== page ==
Misunderstanding due to lexical ambiguity arising in a dialogue has been chosen as a favorable case of an auditor's false belief about the communicative intention of the speaker. Children were faced with a conversation about objects between two speakers (represented by puppets) who used the French noun glace in two different meanings ("mirror" and "icecream") and were then asked to explain the utterances occurred (detection question) and to predict the next exchange (repair question). 48 children aged 4 to 8 participated individually in this study. Results show that detection in terms of the speaker's false belief as well as appropriate conversational repair of misunderstanding, very unfrequent in the youngest group, gradually develop with age. However, young children are often efficient in pursuing the speakers initial intent to obtain the desired object. Reaction patterns evidenced by intra-individual analysis will be discussed in the perspective of the relation between metacognitive and metapragmatic competences.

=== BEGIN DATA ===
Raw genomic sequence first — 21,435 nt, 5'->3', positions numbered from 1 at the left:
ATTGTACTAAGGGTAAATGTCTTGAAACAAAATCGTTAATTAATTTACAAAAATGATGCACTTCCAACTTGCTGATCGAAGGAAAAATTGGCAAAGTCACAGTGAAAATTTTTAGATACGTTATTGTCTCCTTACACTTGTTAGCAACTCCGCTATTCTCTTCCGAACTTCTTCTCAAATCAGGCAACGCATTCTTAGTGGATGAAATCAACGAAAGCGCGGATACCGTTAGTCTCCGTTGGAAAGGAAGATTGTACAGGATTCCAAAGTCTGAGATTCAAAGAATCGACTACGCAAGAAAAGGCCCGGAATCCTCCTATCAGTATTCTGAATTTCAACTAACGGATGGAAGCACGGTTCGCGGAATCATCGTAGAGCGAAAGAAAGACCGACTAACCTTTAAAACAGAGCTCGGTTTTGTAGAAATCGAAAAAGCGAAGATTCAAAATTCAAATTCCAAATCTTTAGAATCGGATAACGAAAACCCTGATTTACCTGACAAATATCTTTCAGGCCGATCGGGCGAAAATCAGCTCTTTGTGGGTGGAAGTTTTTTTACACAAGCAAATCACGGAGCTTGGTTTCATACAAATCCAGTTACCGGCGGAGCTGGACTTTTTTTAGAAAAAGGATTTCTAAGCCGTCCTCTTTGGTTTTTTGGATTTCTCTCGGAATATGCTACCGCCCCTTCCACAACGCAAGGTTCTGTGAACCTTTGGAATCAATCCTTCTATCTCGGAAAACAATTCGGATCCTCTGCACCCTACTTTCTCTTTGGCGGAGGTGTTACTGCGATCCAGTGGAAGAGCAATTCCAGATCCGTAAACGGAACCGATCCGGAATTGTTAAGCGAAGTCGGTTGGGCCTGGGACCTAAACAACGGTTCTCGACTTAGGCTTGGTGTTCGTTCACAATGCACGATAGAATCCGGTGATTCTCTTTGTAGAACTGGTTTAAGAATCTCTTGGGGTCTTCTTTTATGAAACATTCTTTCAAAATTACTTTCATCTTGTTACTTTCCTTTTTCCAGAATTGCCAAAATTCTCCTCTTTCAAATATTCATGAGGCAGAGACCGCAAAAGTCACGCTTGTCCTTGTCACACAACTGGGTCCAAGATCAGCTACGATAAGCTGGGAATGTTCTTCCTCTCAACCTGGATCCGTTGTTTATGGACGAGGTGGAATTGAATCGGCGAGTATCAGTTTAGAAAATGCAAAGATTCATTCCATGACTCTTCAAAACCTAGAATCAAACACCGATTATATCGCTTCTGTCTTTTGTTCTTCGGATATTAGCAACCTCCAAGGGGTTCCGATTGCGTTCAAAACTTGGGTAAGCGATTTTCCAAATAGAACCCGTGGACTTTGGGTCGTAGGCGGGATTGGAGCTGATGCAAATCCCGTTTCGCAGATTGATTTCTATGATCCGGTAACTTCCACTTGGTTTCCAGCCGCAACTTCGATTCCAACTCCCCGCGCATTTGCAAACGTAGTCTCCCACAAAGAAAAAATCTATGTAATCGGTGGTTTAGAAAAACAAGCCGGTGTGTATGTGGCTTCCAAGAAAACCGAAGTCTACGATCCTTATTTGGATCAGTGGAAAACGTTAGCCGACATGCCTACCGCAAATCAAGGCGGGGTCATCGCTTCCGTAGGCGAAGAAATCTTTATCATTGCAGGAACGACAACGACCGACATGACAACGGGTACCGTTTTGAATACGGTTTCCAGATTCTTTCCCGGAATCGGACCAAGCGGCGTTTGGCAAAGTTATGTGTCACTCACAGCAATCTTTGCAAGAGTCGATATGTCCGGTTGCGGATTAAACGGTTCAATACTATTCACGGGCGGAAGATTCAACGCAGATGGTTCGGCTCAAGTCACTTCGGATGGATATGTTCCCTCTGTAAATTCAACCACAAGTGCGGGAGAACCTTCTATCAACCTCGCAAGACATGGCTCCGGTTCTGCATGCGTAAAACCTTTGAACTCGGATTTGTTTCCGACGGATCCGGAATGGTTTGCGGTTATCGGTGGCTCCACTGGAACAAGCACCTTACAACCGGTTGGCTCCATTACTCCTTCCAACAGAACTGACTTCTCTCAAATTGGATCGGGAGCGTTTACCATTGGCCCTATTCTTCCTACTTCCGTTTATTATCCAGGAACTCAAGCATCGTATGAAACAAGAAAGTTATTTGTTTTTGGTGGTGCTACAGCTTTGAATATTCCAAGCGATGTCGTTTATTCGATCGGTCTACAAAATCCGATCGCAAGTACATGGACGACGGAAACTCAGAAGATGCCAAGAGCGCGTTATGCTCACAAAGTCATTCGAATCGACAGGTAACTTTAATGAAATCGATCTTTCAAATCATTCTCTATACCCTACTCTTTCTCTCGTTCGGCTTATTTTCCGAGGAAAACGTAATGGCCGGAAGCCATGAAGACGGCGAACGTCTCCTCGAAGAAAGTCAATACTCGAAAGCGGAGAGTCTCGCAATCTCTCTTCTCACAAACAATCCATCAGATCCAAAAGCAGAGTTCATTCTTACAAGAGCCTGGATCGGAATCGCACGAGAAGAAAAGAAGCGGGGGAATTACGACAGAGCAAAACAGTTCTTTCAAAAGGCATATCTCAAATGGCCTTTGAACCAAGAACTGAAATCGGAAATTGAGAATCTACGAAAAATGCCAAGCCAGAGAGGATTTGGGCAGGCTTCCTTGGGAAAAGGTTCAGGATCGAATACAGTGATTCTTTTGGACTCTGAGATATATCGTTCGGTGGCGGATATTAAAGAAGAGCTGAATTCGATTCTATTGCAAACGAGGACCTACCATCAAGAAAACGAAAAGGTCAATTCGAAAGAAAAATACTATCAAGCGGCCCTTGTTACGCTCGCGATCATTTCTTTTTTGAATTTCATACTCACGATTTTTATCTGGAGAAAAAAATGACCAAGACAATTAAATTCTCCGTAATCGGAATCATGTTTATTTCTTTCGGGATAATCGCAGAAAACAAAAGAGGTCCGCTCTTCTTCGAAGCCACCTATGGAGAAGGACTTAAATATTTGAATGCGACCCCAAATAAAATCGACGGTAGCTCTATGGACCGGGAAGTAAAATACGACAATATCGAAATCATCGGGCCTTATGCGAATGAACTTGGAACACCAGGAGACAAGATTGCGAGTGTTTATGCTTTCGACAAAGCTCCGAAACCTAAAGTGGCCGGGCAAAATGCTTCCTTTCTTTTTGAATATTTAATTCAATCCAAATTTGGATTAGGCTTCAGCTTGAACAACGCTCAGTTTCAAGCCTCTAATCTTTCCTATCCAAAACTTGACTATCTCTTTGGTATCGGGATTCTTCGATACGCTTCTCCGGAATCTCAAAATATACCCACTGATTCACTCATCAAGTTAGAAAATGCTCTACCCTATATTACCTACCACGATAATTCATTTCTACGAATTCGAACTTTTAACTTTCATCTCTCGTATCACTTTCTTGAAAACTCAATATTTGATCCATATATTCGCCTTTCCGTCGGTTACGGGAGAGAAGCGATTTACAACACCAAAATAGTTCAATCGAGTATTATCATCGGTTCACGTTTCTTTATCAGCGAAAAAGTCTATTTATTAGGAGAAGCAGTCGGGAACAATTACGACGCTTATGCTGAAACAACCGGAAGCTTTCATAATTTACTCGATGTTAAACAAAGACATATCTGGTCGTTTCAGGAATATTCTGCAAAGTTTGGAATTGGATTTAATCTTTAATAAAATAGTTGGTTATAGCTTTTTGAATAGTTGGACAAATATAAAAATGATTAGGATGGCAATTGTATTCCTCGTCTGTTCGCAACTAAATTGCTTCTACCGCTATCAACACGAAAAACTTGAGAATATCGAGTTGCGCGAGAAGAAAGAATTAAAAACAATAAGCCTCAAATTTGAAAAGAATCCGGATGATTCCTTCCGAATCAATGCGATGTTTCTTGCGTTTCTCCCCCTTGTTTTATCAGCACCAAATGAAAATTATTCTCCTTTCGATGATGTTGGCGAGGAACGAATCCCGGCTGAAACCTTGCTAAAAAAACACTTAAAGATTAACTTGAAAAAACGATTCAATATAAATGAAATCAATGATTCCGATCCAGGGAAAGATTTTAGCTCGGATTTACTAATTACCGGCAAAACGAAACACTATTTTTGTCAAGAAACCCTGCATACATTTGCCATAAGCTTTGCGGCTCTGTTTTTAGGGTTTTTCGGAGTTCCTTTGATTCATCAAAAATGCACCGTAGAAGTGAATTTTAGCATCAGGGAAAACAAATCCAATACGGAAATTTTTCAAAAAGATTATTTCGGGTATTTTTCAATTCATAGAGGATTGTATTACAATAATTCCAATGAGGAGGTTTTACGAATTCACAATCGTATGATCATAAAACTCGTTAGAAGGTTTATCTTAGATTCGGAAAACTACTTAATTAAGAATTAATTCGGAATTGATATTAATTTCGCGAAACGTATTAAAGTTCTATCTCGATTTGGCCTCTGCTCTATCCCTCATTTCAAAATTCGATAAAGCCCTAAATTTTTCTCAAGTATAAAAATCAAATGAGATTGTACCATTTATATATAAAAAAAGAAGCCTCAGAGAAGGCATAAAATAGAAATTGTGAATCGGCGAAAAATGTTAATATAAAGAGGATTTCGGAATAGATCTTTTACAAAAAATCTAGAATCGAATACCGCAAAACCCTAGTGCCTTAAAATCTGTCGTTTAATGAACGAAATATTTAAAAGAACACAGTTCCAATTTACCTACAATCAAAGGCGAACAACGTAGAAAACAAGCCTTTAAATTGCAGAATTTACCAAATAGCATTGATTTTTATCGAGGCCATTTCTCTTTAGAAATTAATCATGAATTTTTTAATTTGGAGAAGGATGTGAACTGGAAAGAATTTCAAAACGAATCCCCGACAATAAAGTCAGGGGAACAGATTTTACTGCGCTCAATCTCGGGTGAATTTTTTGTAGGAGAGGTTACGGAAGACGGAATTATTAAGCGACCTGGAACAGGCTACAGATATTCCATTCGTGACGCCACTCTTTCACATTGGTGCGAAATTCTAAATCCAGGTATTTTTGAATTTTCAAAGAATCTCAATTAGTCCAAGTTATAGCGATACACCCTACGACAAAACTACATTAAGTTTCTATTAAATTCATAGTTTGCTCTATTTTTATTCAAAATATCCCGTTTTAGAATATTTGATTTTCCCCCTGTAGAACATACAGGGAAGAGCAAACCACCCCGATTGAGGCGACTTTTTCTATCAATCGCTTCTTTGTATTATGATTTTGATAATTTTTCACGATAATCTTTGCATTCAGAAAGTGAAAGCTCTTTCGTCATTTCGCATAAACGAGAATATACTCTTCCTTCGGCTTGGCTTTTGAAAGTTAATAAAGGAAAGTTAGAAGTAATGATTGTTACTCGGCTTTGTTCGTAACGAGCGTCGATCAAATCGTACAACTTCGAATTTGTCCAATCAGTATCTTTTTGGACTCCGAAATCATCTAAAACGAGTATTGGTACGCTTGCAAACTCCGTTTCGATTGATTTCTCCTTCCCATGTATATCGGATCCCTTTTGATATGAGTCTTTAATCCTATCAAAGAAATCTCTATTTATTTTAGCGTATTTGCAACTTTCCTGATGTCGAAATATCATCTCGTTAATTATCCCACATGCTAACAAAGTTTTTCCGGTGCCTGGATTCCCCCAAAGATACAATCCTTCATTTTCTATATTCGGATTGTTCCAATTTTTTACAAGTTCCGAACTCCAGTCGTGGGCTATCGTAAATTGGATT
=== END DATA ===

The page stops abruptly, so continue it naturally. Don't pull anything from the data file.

KEYWORDS: lexical ambiguity, theory of mind, language development, metapragmatic competences